Pop culture treasure, high culture trash.

Monday, November 28, 2005

It ain't bragging if it's true

So I had this amazing dream. It was called the last four days of my life. I was back in Oberlin, and the town had tricked itself out even more fantasy camp than usj, streets snowy and silent and holiday lights bedecking the downtown corridor, my daily responsibilities limited to cooking and eating and storytelling and snuggling. On our way in on Weds. eve the roads were slick like whoa and we skidded off the highway into a ditch, Deb and I, but in an injury-free, laugh-about-it-hysterically-for-ten-minutes-afterwards way rather than a dead-in-a-midwestern-cornfield way. We also continued our tradition of getting blazingly lost in major Ohio cities and then somehow showing up on time at our destination anyway.

The Allen has a show up right now that is, in my opinion, gonzo bizonkers Snickers bar fantastic. Even better than Jim Dine splashing Diet Coke on his canvases. The entire gallery hummed with sound. When I went in there was a metronome ticking on an old upright piano with a computer screen inlaid at its heart, and on it you could watch digital video of the artist schlepping around her home kitchen, toddler on hip, getting things out of her refrigerator and putting them back again. Next to the piano was a sealed glass cabinet full of kids' shoes spray painted red, and on a little stumpy table nearby there rested fingernail clippings and baby teeth next to a display of about 30 brass alarm clocks. Most of the humming, though, was coming from a two-story treehouse installation. A staircase wound around the side and up to a thickly curtained room housing throw pillows and a birdhouse emitting chirps and whistles of alternately human and avian varieties.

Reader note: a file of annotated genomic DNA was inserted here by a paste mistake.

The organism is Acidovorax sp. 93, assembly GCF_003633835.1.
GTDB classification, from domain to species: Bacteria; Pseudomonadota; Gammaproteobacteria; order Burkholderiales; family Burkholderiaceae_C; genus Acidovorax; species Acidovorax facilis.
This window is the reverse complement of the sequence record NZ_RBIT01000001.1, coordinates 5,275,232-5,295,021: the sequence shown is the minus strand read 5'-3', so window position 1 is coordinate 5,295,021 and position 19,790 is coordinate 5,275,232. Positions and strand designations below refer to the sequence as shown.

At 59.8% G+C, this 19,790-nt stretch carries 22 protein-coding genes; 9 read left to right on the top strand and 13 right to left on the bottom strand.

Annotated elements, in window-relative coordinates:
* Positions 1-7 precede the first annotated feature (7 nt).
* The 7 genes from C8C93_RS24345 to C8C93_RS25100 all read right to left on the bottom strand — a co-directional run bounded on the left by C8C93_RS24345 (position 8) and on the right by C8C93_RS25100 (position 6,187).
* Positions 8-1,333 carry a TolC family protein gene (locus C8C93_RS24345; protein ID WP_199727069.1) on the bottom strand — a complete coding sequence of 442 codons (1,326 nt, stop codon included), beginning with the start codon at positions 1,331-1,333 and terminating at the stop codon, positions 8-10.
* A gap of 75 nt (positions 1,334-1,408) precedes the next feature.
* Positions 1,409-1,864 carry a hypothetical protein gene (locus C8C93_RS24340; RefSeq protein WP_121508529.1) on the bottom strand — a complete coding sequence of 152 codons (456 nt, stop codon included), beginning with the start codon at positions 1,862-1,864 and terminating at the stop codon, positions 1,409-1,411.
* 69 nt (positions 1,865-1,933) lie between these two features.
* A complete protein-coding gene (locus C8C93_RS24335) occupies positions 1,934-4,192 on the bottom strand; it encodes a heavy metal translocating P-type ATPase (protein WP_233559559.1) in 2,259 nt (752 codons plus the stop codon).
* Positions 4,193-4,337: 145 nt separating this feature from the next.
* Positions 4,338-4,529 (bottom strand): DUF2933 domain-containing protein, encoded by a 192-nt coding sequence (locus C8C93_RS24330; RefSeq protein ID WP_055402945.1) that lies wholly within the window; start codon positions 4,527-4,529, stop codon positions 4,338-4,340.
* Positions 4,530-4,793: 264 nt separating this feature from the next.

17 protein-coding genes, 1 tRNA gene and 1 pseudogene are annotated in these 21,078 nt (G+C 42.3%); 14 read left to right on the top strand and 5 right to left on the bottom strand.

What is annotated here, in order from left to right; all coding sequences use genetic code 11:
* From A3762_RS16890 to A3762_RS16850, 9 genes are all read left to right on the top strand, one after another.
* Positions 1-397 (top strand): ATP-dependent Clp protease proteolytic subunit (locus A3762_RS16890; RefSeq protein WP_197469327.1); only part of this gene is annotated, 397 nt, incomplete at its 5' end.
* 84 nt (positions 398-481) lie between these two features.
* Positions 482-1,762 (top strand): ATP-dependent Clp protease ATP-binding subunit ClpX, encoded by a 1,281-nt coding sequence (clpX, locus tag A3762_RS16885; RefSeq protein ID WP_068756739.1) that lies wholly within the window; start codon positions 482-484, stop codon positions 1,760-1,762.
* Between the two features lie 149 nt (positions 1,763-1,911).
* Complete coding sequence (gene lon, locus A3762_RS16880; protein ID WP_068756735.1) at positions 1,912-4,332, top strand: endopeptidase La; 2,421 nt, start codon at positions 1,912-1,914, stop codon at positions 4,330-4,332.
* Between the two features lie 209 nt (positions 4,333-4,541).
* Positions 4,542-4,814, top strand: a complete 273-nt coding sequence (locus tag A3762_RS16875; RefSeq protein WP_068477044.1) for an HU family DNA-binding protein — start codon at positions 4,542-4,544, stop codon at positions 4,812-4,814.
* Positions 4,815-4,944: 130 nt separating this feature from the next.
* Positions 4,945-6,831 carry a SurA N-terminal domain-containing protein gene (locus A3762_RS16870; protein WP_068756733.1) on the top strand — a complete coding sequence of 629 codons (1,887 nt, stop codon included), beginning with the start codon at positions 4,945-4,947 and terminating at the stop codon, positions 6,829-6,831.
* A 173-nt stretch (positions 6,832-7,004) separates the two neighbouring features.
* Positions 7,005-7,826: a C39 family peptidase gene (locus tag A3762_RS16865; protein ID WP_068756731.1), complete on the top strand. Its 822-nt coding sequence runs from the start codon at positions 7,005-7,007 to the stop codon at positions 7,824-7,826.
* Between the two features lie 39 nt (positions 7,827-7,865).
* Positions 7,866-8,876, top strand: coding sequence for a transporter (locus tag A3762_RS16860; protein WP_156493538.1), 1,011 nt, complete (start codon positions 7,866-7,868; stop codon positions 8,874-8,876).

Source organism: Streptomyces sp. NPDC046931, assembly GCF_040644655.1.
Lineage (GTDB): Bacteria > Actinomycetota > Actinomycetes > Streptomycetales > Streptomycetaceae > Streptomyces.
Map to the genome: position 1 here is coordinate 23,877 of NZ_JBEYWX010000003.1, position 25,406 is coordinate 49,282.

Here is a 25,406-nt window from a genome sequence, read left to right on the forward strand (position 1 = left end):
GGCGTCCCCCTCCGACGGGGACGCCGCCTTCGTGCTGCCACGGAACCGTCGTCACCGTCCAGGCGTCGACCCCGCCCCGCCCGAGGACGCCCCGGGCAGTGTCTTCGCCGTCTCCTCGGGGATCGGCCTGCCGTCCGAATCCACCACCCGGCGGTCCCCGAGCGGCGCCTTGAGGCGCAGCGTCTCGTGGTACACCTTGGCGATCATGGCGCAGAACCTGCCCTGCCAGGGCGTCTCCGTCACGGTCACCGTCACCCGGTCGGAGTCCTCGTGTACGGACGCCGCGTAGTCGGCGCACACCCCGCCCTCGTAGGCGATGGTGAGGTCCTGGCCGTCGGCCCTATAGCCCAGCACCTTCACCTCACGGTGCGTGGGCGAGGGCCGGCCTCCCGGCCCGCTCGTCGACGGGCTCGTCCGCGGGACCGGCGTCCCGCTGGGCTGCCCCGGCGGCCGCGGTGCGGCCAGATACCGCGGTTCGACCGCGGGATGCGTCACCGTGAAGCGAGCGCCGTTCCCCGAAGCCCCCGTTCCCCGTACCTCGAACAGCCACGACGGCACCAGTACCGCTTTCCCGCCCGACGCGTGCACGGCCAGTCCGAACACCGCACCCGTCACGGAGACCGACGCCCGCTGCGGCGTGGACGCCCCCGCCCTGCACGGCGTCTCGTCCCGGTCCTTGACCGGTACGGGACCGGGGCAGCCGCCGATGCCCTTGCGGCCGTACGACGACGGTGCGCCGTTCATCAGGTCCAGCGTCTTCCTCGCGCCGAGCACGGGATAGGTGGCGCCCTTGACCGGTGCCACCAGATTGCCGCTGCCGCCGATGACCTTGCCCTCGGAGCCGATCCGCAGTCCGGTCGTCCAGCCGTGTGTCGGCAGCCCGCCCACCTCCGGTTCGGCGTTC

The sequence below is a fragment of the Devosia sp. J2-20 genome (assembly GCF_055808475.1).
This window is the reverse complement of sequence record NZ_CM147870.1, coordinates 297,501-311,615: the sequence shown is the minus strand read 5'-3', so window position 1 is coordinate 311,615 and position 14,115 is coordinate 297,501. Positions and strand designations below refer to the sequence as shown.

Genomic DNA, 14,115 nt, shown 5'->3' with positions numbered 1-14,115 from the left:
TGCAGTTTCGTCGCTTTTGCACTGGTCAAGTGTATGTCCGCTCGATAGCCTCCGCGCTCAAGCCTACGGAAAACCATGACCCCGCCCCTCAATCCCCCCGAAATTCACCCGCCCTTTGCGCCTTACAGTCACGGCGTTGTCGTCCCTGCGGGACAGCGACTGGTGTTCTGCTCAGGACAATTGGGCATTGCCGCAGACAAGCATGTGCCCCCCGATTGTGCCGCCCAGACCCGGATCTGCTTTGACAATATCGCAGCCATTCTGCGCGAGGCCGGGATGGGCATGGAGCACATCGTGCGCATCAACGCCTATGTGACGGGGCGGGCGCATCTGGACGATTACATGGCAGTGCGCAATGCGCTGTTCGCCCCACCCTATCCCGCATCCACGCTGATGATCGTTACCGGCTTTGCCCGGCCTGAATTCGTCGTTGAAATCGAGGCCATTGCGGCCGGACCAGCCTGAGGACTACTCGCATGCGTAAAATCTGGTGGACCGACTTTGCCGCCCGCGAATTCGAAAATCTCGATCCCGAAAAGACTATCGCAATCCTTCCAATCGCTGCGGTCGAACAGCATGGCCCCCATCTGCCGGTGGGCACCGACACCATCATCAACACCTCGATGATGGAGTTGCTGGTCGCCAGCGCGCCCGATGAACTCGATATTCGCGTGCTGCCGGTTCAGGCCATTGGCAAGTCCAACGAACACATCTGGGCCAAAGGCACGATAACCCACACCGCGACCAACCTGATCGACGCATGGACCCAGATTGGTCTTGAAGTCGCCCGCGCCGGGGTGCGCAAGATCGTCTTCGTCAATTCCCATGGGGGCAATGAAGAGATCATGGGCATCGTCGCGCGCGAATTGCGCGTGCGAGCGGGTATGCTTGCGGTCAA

When I came down out of the treehouse the metronome had stopped ticking. This was mad jarring, since I had spent the last 15 mins. subconsciously attuning my breaths & movements, as if on some deep-ass Wrinkle In Time tip, to its pulse, and with the beat gone my equilibrium was suddenly six flavors of shaken. So I was thinking, is this some kind of strategic fait accompli? Did the artist put the metronome on a timer to deliberately shake us up, to draw attention to the unreliability of time in the face of all attempts to record its passage? Or did the thing just happen to, like, break while I was there?

Regardless, I love me some 'stlation art.

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